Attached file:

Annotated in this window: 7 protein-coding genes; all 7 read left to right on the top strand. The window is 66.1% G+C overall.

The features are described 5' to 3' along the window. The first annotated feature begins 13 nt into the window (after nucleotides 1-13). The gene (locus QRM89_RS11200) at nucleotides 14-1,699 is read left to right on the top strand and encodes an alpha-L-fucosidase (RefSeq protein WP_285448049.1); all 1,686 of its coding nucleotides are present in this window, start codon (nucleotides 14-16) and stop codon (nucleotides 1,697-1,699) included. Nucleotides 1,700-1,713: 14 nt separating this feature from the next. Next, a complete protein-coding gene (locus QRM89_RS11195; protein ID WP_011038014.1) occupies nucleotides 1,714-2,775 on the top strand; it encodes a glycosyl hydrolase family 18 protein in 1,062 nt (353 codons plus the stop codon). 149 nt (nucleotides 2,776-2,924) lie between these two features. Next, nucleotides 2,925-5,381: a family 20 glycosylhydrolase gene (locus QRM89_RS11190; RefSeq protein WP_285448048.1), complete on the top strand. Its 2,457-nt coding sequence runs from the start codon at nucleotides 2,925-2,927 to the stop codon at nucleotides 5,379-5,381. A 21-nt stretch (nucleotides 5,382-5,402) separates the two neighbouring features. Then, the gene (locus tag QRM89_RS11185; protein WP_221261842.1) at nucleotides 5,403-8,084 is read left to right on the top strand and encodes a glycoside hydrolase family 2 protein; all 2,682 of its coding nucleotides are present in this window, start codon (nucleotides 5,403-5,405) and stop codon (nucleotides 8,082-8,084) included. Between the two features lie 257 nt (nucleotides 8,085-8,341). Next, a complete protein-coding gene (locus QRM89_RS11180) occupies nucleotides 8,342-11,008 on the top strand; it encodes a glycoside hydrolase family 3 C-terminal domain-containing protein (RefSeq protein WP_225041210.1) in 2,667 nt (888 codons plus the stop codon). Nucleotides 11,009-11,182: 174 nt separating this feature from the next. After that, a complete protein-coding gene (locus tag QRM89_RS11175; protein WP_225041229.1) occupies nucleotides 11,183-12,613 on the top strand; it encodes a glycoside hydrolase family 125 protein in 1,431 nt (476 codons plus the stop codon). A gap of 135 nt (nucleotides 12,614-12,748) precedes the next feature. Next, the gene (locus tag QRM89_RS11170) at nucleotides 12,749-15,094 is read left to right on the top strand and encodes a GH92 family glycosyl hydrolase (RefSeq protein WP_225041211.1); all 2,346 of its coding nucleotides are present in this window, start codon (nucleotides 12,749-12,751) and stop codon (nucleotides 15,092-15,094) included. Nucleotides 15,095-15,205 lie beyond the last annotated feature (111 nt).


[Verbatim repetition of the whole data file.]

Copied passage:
Annotated in this window: 7 protein-coding genes; all 7 read left to right on the top strand. The window is 66.1% G+C overall.

The features are described 5' to 3' along the window. The first annotated feature begins 13 nt into the window (after nucleotides 1-13). The gene (locus QRM89_RS11200) at nucleotides 14-1,699 is read left to right on the top strand and encodes an alpha-L-fucosidase (RefSeq protein WP_285448049.1); all 1,686 of its coding nucleotides are present in this window, start codon (nucleotides 14-16) and stop codon (nucleotides 1,697-1,699) included. Nucleotides 1,700-1,713: 14 nt separating this feature from the next. Next, a complete protein-coding gene (locus QRM89_RS11195; protein ID WP_011038014.1) occupies nucleotides 1,714-2,775 on the top strand; it encodes a glycosyl hydrolase family 18 protein in 1,062 nt (353 codons plus the stop codon). 149 nt (nucleotides 2,776-2,924) lie between these two features. Next, nucleotides 2,925-5,381: a family 20 glycosylhydrolase gene (locus QRM89_RS11190; RefSeq protein WP_285448048.1), complete on the top strand. Its 2,457-nt coding sequence runs from the start codon at nucleotides 2,925-2,927 to the stop codon at nucleotides 5,379-5,381. A 21-nt stretch (nucleotides 5,382-5,402) separates the two neighbouring features. Then, the gene (locus tag QRM89_RS11185; protein WP_221261842.1) at nucleotides 5,403-8,084 is read left to right on the top strand and encodes a glycoside hydrolase family 2 protein; all 2,682 of its coding nucleotides are present in this window, start codon (nucleotides 5,403-5,405) and stop codon (nucleotides 8,082-8,084) included. Between the two features lie 257 nt (nucleotides 8,085-8,341). Next, a complete protein-coding gene (locus QRM89_RS11180) occupies nucleotides 8,342-11,008 on the top strand; it encodes a glycoside hydrolase family 3 C-terminal domain-containing protein (RefSeq protein WP_225041210.1) in 2,667 nt (888 codons plus the stop codon). Nucleotides 11,009-11,182: 174 nt separating this feature from the next. After that, a complete protein-coding gene (locus tag QRM89_RS11175; protein WP_225041229.1) occupies nucleotides 11,183-12,613 on the top strand; it encodes a glycoside hydrolase family 125 protein in 1,431 nt (476 codons plus the stop codon). A gap of 135 nt (nucleotides 12,614-12,748) precedes the next feature. Next, the gene (locus tag QRM89_RS11170) at nucleotides 12,749-15,094 is read left to right on the top strand and encodes a GH92 family glycosyl hydrolase (RefSeq protein WP_225041211.1); all 2,346 of its coding nucleotides are present in this window, start codon (nucleotides 12,749-12,751) and stop codon (nucleotides 15,092-15,094) included. Nucleotides 15,095-15,205 lie beyond the last annotated feature (111 nt).